I’ve worried obsessively about two things each day for the past month, and that one month has seemed to last forever. I worry that I’m going to fall down and break something, and I worry that I’m going to crash my car. It’s damn cold. It’s so cold that I have been wrapping my scarf around my face and wearing the hood up on my coat. I’ve worn tights under my slacks, and layers of shirts and sweaters. I crave fleece, hot coffee, and my space heater. I can’t get my bath water hot enough to relieve the cold that has crept into my bones. At night we all cuddle together under blankets. We eat foods that warm us and add to our bulk. We’ve become slow and deliberate as we move around the house wrapped in blankets. Continue Reading »
My grandma was 96 years old when time caught up with her. Her body started breaking down in a variety of ways even while her mind remained alert. One of my last memories of Grandma was visiting her in the hospital several hours before her death. She had been hospitalized with complications from congestive heart failure and and diverticulitis. She looked at me, and she apologized. She said, “Pami, I’m sorry you have to see me this way. How did this happen? I never thought I’d find myself in this situation.” Continue Reading »
“Though it be honest, it is never good to bring bad news.”
A lot of people are mad at me tonight. Well, maybe it’s not me they’re mad at, but there has not been a shortage of people who have blasted their anger and disappointment my way this evening.
I knew this day was coming, and I have dreaded it. I have secretly cherished conversations or email exchanges with certain people, because I knew that SOON, they were going to be upset with me. The ax was going to fall eventually, and they would know the truth, or the results, results that I have already known for about a week. Having people upset with me is part of my job. It’s a role that I have voluntarily accepted, however reluctantly. Continue Reading »
My grandparents gave me a piano over 40 years ago. I was about 5 years old. I had shown an interest in playing any and every keyboard that was near me. If I was in a church, I found eventually found my way to the piano. I loved to play on my aunt’s old pump organ. The neighbor girls were teaching me how to play on the piano in their dining room. I’ll never forget the day Grandma and Grandpa followed the truck carrying my piano to our house. Through eight houses or apartments, that old piano has been a part of my life. I have pictures of me, my grandma, and my great-grandma sitting together on the bench. There is another picture of my sweet dog, Susie, sitting next to 8-year-old me while I practiced my lesson. My parents and I posed on the bench one year for our Christmas card photo. My long gone pets, Abe, Hank, Pete, Puffy, and Violet all sat by my side as I played. Boo and Pepper sit on the same bench now. Continue Reading »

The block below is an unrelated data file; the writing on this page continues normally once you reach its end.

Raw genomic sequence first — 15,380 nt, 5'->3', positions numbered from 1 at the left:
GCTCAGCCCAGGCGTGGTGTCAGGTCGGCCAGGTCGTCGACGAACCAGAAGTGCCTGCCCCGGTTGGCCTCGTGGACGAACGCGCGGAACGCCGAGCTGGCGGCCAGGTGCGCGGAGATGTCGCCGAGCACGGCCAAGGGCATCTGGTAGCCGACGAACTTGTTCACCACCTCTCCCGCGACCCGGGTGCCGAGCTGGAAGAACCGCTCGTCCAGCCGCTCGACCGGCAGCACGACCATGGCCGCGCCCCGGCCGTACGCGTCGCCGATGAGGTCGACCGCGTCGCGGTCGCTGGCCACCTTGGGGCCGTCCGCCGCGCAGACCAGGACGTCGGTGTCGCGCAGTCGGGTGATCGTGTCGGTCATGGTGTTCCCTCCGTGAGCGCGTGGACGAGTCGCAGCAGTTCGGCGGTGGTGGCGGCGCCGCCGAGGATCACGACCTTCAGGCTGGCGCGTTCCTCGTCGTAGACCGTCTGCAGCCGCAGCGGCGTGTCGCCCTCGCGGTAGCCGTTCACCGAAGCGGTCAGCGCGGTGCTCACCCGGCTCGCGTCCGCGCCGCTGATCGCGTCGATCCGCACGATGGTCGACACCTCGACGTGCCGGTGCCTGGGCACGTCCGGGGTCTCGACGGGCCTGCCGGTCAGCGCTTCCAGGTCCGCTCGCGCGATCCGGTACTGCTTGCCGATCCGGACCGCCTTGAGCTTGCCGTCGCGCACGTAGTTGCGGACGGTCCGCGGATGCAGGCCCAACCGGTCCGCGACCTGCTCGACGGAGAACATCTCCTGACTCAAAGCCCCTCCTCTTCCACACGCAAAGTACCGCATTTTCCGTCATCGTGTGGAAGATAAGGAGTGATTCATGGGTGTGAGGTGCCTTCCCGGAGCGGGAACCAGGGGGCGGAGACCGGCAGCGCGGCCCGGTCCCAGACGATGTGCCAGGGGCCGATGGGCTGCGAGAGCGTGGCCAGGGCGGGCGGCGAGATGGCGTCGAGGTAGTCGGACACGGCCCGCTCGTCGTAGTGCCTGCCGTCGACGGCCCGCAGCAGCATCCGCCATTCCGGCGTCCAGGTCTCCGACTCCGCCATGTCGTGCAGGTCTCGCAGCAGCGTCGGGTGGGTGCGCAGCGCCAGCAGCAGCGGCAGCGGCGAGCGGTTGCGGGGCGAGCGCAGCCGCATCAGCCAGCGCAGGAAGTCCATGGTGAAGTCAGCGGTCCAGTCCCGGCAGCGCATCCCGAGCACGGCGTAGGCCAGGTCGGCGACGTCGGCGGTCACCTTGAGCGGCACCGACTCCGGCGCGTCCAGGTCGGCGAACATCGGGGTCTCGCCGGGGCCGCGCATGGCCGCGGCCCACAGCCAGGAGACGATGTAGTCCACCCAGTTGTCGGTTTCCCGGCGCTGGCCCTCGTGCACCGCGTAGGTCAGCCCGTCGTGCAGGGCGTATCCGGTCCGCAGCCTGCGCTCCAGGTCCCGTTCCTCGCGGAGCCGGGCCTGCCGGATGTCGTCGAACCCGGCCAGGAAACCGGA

Sometimes life reveals itself to you in quiet moments. Nothing really seems to be happening, but in retrospect, a lesson has been learned. One moment connects to another and together those moments reveal something that when combined, is larger than each moment would reveal individually. Continue Reading »
In keeping with my quest to figure out how to make my life happy and rewarding, I spent some time examining my own actions with regard to those people who are the key players in my emotional life. I wasn’t very pleased with what I observed about myself. I am an island. I have relationships that I enjoy with work colleagues, but I never let them become personal. I have relationships with my family that I love. We are a solid, steady, and kind foursome living in this house. T and I, along with the girls, enjoy each other’s company. We have created an atmosphere of harmony. Our home is a refuge of peace, and I treasure that feeling of sanctuary at the end of the day. As much as we love the boys, the four of us notice that the zen peace of our home is off kilter when they visit. As much as we love them and enjoy their company, we always treasure the return to our quiet routine of four. I suppose this is a good thing. It means we have adjusted to their absence as a daily fixture in our lives. We love visiting them in Chicago or Milwaukee. Now that we all live closer together, we see them more often. It’s when they come here, to our home of four, that we feel a shift in our peaceful routine. Continue Reading »
One thing I have found is that if I am not able to maintain some kind of regular routine in my life, I quickly lose perspective in all areas. I question myself and lose confidence. I question others and wonder about their motives, or I perceive imagined slights. (What did he/she mean by that???) I become overwhelmed by anything even slightly resembling clutter. The pile of mail on the kitchen table makes me feel like I’m very close to being eligible for my debut on “Hoarders.” Worst of all, I see a look of wariness in the eyes of my staff. (Oh, no! She’s on the warpath!) Thankfully, while my family notices my craziness, they don’t seem bothered by it. They usually just roll their eyes and ignore me. Continue Reading »
She wasn’t planned. She wasn’t even supposed to be here.
In 2001, I was pregnant for the fifth time. I had three living children. Needless to say, my pregnancy history wasn’t good. Because of that fact, I had a standing order for a tubal ligation after this birth. My plan was to stay an extra day after delivery and have my tubes tied. In the event of a c-section, I had made it clear that I wanted my tubes tied during the procedure. My wishes were noted on my medical charts. Continue Reading »